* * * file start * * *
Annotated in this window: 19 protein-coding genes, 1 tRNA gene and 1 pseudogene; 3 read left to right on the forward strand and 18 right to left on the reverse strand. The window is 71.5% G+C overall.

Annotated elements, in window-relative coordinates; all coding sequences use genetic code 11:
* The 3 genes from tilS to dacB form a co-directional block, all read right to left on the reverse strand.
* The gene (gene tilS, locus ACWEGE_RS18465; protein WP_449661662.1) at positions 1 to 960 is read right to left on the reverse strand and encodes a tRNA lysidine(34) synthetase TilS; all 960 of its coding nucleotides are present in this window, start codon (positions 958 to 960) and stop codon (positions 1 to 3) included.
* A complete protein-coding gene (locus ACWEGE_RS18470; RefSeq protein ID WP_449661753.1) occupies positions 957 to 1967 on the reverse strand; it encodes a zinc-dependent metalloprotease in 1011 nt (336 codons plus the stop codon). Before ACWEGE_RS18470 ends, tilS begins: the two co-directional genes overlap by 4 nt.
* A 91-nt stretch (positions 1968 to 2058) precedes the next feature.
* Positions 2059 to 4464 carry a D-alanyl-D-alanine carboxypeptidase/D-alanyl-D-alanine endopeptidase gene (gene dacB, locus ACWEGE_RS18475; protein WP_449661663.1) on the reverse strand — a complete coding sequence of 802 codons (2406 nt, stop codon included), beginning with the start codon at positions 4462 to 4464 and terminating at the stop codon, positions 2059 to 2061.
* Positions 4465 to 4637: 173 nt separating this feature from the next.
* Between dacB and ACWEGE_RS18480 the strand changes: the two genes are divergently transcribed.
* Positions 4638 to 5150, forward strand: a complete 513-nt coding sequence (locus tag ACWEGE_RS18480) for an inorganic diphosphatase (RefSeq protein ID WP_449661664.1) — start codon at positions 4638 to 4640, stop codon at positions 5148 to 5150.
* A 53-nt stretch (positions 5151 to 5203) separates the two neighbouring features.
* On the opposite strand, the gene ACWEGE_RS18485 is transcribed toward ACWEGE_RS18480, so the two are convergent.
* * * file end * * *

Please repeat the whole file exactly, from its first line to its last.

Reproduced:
Annotated in this window: 19 protein-coding genes, 1 tRNA gene and 1 pseudogene; 3 read left to right on the forward strand and 18 right to left on the reverse strand. The window is 71.5% G+C overall.

Annotated elements, in window-relative coordinates; all coding sequences use genetic code 11:
* The 3 genes from tilS to dacB form a co-directional block, all read right to left on the reverse strand.
* The gene (gene tilS, locus ACWEGE_RS18465; protein WP_449661662.1) at positions 1 to 960 is read right to left on the reverse strand and encodes a tRNA lysidine(34) synthetase TilS; all 960 of its coding nucleotides are present in this window, start codon (positions 958 to 960) and stop codon (positions 1 to 3) included.
* A complete protein-coding gene (locus ACWEGE_RS18470; RefSeq protein ID WP_449661753.1) occupies positions 957 to 1967 on the reverse strand; it encodes a zinc-dependent metalloprotease in 1011 nt (336 codons plus the stop codon). Before ACWEGE_RS18470 ends, tilS begins: the two co-directional genes overlap by 4 nt.
* A 91-nt stretch (positions 1968 to 2058) precedes the next feature.
* Positions 2059 to 4464 carry a D-alanyl-D-alanine carboxypeptidase/D-alanyl-D-alanine endopeptidase gene (gene dacB, locus ACWEGE_RS18475; protein WP_449661663.1) on the reverse strand — a complete coding sequence of 802 codons (2406 nt, stop codon included), beginning with the start codon at positions 4462 to 4464 and terminating at the stop codon, positions 2059 to 2061.
* Positions 4465 to 4637: 173 nt separating this feature from the next.
* Between dacB and ACWEGE_RS18480 the strand changes: the two genes are divergently transcribed.
* Positions 4638 to 5150, forward strand: a complete 513-nt coding sequence (locus tag ACWEGE_RS18480) for an inorganic diphosphatase (RefSeq protein ID WP_449661664.1) — start codon at positions 4638 to 4640, stop codon at positions 5148 to 5150.
* A 53-nt stretch (positions 5151 to 5203) separates the two neighbouring features.
* On the opposite strand, the gene ACWEGE_RS18485 is transcribed toward ACWEGE_RS18480, so the two are convergent.